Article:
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Differentiation


Differentiating PH: it’s not all PAH


This article provides an overview of the differentiation, diagnosis and treatment of PH, acknowledging the recent publication of the 2015 Guidelines for the diagnosis and treatment of this condition


Harm Jan Bogaard MD PhD FAHA Anton Vonk Noordegraaf MD PhD FCCP Department of Pulmonary Medicine Institute for Cardiovascular Research VU University Medical Center Amsterdam, The Netherlands


While most doctors encounter patients with high pressure in the systemic circulation on a regular basis, they will much less frequently diagnose a patient with pulmonary hypertension (PH). The most serious form of this condition, pulmonary arterial hypertension (PAH), was not described until the 1950s.1


In the past two


decades, new, effective therapies have become available and early treatment of PAH patients has improved their survival.2–5


This chapter provides an 8


overview of the diagnosis and treatment of PH, acknowledging the recent publication of the 2015 Guidelines for the diagnosis and treatment of PH.6 The normal physiology of the pulmonary circulation is characterised by low vascular resistance and low pressure in the pulmonary arteries of around 12mmHg. PH is defined as mean pulmonary artery pressure ≥ 25mmHg. Symptoms of PH are a consequence of a compromised function of the right ventricle of the heart and primarily consist of a decreased exercise tolerance. In later stages of the disease, increased venous pressure results in ascites and ankle oedema. Other symptoms of patients with PH are fatigue, shortness of breath, chest pain and palpitations. Because most symptoms are non-specific and the disease is rare, a final diagnosis of PH


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Table 1: Diagnostic classification of pulmonary hypertension (PH), ESC/ERS guidelines 20156 Group


Examples 1. PAH


• Idiopathic • Hereditary


• Drug-induced (appetite suppressants; dasatinib, etc.) • Associated with congenital heart disease, systemic sclerosis, portopulmonary hypertension, HIV infection, etc


2. PH due to left heart failure and/ or valve disease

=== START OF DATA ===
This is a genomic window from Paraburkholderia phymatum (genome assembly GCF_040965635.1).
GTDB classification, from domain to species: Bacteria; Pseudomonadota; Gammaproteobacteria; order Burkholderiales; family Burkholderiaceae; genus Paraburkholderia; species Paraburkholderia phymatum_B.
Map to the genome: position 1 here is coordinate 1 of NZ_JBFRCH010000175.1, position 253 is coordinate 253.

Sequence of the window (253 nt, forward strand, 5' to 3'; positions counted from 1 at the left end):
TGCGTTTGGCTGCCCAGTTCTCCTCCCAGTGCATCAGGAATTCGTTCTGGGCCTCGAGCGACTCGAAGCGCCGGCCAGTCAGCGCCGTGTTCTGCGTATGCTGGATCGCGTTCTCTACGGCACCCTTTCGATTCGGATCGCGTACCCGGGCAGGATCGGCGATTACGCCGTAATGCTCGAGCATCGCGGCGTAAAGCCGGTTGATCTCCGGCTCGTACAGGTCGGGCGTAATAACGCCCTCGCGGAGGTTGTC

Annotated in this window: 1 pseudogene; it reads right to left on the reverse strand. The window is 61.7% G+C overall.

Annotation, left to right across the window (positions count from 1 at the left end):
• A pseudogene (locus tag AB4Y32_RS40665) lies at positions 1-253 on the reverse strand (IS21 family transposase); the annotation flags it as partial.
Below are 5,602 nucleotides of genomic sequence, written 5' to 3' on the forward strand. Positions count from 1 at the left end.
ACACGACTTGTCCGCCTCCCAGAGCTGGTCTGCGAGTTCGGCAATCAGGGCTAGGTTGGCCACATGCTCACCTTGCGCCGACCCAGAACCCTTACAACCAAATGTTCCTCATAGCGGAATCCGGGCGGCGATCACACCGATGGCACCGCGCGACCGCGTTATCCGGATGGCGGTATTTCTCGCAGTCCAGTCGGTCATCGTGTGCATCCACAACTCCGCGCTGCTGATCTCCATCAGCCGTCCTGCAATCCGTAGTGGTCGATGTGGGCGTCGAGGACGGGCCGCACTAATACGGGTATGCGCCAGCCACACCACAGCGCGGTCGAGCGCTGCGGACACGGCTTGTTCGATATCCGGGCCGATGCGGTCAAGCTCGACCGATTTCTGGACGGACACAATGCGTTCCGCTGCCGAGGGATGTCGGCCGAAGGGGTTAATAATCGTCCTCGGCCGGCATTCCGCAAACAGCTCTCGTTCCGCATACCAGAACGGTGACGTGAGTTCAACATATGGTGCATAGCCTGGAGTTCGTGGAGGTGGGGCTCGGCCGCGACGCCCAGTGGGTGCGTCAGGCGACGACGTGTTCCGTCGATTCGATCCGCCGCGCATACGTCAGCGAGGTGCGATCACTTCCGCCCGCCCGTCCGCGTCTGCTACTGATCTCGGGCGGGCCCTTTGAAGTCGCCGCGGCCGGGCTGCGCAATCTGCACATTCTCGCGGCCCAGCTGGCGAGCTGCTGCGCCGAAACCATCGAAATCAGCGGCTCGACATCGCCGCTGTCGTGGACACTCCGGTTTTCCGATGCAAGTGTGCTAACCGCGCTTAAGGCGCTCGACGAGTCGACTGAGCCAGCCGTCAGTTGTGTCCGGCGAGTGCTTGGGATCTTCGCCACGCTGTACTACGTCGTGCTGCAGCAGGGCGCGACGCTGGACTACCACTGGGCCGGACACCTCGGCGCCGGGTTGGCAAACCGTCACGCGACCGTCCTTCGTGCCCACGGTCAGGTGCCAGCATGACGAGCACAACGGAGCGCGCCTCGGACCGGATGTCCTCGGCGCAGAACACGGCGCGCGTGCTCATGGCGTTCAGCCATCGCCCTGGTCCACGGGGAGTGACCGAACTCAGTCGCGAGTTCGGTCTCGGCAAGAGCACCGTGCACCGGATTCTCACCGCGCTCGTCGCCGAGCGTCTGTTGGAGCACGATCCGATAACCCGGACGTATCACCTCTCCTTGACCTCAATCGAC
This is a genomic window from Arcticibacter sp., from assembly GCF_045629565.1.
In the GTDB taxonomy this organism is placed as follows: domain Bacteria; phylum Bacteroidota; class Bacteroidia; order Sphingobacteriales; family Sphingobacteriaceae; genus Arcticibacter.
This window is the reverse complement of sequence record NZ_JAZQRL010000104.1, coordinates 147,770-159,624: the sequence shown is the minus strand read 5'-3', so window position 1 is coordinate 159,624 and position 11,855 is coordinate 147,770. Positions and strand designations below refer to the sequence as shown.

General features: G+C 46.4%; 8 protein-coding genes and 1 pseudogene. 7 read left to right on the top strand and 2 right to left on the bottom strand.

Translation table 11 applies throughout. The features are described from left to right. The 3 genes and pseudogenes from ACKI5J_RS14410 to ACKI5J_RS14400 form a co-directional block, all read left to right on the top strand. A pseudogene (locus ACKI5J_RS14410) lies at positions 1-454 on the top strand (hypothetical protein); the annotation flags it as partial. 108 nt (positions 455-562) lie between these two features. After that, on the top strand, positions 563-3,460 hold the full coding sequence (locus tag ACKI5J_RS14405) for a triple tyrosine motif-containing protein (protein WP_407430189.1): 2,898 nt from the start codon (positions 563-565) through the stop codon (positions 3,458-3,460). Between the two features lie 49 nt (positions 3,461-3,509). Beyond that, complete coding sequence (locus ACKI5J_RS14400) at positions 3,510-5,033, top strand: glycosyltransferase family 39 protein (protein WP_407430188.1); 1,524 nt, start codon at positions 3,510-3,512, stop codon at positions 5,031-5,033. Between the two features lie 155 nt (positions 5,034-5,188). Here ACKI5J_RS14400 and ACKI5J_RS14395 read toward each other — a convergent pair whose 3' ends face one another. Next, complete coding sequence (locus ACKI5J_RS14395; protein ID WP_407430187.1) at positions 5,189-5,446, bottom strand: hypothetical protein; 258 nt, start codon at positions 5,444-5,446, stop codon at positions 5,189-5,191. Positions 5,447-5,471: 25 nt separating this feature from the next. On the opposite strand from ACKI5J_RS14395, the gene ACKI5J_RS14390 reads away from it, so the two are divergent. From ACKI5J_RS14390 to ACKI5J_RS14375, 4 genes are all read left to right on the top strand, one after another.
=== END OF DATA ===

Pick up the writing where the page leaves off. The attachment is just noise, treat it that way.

3. PH due to chronic hypoxic lung disease


4. CTEPH 5. Other


• Systolic heart failure • Diastolic heart failure • Valve disease


• COPD


• Interstitial lung disease • Sleep apnoea


• Following an acute episode of venous thromboembolism (70% of all patients) • In 30% of cases, no history of acute venous thromboembolism


• Haematological disorders • Sarcoidosis • Gaucher’s disease


• Langerhans cell histiocytosis


Pulmonary arterial hypertension (PAH)-specific treatment consists of prostanoids, endothelin receptor antagonists, type 5 phosphodiesterase inhibitors and soluble guanylyl cyclase stimulators. COPD = chronic obstructive pulmonary disease; CTEPH = chronic thromboembolic PH.


Yes, when inoperable


No (with exceptions)


No No


Medical treatment


Yes


is, on average, only made three years after the onset of symptoms.7


In most


cases of PH, the disease is associated with an underlying condition. Currently, more than 40 causes of PH have been recognised and these are subdivided into five groups (Table 1). During the Fifth World Symposium on Pulmonary Hypertension (WSPH), held in Nice in February 2013, the existing classification of PH was largely kept unchanged.8


PH due to left heart disease The most common cause of PH is left heart failure, either with preserved or reduced ejection fraction (HFpEF or HFrEF, respectively). In this condition, an elevated left ventricular end-diastolic pressure is transmitted into the left


Left heart failure Ipc-PH and Cpc-PH can both be associated with very severe increases in pulmonary artery pressure, but there are no treatment options in addition to standard left heart failure therapy.9


When valve


abnormalities are present, surgical correction needs to be considered.


atrium and pulmonary circulation. This passive increase in pressure is frequently compounded by functional (vasoconstriction) and structural (remodelling) changes in the pulmonary vascular bed, from arterioles to venules. As such, the 2015 Guidelines recognise two forms of left heart disease-related hypertension: isolated post-capillary pulmonary hypertension (Ipc-PH) and combined post-capillary and pre- capillary pulmonary hypertension (Cpc-PH).6


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